It is natural for me to judge the existence by looking at who she is, what kind of attitude she takes, and the circumstance she is in.

    1 Some scientists may suspect that she falsified the results of her study. But as far as I know, there is no reason for her to have to falsify the result.
    Because most of benefits will go to her company even if she did it.
    I don’t know about her company, but, at least, I can say most of Japanese companies work that way if she did it.
    So I think there is no motive her to falsify it.
    *I have been working in Japanese organization for 10 years, and I know what Japanese companies are like.

    2 She said that she really would go anywhere to reveal the details on how to reproduce STAP cells, if she is allowed to do so. But unfortunately, she is not allowed so far, because of the patent of her company or so.
    Do you think the person who did falsify the result can make such a public comment?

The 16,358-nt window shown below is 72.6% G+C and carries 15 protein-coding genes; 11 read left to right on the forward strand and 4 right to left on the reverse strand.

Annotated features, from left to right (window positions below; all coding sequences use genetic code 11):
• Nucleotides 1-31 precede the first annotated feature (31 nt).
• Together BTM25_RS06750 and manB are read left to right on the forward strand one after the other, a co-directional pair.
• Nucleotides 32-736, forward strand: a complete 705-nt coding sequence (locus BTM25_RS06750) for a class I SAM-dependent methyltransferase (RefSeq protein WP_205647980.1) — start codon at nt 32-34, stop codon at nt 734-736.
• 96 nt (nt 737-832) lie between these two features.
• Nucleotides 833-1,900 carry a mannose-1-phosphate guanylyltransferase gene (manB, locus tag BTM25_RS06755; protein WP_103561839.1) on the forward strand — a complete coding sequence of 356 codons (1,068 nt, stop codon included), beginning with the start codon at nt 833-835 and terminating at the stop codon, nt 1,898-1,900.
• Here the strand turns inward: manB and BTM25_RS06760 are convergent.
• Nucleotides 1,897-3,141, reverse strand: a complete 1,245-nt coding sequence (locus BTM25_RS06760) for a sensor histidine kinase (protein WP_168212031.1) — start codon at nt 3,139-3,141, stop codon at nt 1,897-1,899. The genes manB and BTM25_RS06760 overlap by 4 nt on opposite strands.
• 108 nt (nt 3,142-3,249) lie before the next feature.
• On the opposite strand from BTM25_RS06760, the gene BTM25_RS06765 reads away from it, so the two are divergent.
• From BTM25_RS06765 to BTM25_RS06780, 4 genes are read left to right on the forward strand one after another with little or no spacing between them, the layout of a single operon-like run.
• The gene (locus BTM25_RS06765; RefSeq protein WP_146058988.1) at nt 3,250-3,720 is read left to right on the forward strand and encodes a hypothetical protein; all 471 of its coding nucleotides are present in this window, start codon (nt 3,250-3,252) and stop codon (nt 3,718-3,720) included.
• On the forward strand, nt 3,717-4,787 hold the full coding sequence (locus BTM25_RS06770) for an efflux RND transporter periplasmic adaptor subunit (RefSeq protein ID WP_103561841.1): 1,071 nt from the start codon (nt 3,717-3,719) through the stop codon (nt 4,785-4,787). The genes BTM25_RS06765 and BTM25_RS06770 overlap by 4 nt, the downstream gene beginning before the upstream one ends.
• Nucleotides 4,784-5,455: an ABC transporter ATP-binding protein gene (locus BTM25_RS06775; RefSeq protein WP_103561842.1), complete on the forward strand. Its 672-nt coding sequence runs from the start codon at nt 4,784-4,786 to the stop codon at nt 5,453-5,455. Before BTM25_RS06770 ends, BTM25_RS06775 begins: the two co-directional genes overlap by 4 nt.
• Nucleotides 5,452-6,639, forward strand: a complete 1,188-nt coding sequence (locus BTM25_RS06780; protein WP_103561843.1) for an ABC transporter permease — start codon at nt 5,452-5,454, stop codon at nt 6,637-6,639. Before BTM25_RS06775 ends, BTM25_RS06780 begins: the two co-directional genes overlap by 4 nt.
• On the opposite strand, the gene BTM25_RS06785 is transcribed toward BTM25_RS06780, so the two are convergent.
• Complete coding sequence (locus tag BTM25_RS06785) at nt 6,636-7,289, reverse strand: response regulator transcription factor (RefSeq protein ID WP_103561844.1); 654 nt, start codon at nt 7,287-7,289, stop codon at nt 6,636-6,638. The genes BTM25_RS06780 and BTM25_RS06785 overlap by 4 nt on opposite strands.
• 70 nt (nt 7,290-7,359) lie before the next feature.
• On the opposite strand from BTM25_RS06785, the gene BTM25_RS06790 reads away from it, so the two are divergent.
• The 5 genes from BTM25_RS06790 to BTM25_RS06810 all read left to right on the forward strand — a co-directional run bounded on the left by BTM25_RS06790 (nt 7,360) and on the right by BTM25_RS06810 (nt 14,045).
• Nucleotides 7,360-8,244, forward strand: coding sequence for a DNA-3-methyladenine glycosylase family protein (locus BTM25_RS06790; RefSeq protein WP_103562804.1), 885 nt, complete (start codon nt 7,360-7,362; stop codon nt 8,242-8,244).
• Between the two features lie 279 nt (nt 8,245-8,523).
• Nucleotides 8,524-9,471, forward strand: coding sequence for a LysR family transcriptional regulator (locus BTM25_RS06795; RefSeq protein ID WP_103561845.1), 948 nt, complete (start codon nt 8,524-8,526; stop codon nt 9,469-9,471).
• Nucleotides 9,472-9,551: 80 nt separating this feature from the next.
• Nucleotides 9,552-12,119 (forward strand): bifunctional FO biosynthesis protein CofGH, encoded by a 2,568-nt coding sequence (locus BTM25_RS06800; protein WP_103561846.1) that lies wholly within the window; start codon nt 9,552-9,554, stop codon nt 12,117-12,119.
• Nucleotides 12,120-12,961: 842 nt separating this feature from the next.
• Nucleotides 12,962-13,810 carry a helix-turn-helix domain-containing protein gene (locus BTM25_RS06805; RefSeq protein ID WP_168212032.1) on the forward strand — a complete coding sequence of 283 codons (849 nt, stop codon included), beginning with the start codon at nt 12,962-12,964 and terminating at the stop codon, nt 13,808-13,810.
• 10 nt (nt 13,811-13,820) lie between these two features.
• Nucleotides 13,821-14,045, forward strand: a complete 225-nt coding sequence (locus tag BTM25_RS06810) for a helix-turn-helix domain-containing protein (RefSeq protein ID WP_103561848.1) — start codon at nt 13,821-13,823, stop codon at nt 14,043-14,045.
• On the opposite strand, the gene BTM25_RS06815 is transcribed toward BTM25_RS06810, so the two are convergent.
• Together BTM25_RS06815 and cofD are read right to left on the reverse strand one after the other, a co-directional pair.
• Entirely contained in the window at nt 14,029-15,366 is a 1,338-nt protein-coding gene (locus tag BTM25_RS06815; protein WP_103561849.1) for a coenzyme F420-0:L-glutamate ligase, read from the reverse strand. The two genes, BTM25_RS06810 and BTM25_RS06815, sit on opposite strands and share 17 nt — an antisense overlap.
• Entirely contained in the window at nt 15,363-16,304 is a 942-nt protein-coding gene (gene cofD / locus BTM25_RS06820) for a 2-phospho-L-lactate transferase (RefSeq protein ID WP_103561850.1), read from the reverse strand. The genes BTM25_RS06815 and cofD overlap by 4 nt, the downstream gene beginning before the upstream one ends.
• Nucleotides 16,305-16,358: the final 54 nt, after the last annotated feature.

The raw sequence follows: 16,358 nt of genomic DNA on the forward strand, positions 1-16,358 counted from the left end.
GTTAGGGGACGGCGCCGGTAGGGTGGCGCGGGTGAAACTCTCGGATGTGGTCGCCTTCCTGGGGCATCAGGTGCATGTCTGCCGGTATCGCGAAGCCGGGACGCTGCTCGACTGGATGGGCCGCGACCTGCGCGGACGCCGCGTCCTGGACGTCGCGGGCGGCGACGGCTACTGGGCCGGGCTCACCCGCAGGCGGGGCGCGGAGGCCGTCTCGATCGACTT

Maybe the thesis itself is not perfect, but after admitting her mistakes, how can she prove the existence of STAP cells when she is not allowed access to her lab where she could reproduce the evidence.

    I know another fact which keeps her in a weak position, but I don’t want to make my comment any longer than it already is .

    I understand that we need to be cautious about the possible existence of STAP in this situation.
    But I want to follow the theory that
    unless you can show the evidence to prove it is not true, it has to be considered as true.

    For that reason, I believe in STAP cells.

    Thank you for reading my comment.

    * I wrote this comment in English and Japanese, because I want to show it for both Japanese and English-speaker.